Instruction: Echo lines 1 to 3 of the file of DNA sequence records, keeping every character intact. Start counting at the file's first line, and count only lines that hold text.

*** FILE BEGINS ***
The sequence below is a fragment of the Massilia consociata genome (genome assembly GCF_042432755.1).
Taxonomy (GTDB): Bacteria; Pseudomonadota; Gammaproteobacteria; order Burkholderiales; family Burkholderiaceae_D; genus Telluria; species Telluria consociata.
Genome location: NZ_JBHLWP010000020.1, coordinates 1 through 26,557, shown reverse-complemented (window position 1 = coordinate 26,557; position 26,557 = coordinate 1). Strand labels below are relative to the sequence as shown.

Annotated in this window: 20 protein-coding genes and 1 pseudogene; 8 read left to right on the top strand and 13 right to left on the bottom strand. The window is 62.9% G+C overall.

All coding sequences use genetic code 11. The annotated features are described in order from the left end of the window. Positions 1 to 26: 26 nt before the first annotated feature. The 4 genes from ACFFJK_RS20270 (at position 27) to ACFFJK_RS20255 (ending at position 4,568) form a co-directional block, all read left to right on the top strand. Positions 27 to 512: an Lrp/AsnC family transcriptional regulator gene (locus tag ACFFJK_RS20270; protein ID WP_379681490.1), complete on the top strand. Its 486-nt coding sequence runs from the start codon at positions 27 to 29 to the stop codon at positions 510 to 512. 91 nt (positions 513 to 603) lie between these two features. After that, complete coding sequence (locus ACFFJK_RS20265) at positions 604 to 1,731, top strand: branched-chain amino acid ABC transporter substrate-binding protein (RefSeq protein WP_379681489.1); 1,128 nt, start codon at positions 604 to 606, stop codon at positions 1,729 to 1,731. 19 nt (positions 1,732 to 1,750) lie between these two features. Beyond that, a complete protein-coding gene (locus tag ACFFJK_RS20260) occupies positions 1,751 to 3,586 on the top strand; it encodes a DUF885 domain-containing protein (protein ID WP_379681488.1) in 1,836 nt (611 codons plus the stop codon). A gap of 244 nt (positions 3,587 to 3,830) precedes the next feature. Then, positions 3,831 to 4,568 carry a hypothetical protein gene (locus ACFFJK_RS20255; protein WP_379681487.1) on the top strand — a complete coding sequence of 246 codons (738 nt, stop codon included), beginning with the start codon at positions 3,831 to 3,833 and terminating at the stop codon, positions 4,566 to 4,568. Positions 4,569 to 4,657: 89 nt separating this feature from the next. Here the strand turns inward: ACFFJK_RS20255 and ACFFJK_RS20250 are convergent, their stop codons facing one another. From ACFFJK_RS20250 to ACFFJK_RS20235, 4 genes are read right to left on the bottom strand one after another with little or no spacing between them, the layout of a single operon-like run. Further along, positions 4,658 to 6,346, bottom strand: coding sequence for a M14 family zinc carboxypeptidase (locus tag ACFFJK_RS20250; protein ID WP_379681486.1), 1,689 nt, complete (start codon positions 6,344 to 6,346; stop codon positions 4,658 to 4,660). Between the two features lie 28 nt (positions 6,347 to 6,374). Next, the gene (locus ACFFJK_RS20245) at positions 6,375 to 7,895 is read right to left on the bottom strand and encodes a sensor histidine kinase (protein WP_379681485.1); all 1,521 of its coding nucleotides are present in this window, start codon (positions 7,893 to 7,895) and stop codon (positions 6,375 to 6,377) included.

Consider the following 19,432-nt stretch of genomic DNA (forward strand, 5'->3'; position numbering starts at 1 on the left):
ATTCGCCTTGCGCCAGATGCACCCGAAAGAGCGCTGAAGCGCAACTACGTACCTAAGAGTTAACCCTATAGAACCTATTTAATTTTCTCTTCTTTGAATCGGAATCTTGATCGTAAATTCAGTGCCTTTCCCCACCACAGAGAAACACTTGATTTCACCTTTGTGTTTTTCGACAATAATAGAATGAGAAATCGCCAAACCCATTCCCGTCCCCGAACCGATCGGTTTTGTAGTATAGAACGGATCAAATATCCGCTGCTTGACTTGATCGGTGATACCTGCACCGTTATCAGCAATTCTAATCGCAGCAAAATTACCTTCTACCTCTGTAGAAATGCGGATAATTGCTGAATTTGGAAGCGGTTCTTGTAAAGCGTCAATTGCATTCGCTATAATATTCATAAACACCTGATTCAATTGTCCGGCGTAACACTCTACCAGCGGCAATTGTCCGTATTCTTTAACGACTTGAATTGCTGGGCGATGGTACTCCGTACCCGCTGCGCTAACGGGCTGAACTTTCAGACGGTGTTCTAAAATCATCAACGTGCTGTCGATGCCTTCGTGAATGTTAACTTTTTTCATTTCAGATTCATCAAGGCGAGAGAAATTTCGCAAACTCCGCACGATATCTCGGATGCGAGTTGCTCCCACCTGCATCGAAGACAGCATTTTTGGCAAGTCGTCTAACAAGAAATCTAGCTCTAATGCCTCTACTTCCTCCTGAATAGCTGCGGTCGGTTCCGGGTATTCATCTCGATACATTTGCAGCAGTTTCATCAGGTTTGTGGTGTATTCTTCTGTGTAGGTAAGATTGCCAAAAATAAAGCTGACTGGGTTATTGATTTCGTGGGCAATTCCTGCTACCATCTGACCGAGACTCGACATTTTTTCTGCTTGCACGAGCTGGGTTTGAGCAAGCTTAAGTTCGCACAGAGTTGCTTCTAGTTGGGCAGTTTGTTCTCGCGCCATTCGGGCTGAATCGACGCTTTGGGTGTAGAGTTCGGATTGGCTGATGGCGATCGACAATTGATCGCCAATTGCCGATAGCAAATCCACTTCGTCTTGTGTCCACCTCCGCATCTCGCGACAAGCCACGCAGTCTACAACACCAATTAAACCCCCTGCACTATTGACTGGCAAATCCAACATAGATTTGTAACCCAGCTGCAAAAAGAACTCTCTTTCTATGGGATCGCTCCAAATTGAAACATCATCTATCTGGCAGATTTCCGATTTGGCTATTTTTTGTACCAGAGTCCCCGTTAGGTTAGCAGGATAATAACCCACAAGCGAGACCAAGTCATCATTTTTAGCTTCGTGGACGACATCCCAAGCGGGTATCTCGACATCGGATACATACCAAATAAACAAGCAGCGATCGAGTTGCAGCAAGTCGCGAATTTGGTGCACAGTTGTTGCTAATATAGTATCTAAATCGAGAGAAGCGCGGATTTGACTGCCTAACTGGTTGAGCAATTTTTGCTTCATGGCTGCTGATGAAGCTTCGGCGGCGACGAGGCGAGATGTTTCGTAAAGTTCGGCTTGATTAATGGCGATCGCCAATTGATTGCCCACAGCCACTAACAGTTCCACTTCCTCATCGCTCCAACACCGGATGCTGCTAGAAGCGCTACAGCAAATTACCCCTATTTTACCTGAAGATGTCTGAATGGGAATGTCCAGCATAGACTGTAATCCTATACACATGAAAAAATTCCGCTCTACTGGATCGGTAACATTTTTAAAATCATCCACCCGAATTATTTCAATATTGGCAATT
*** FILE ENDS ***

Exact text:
The sequence below is a fragment of the Massilia consociata genome (genome assembly GCF_042432755.1).
Taxonomy (GTDB): Bacteria; Pseudomonadota; Gammaproteobacteria; order Burkholderiales; family Burkholderiaceae_D; genus Telluria; species Telluria consociata.
Genome location: NZ_JBHLWP010000020.1, coordinates 1 through 26,557, shown reverse-complemented (window position 1 = coordinate 26,557; position 26,557 = coordinate 1). Strand labels below are relative to the sequence as shown.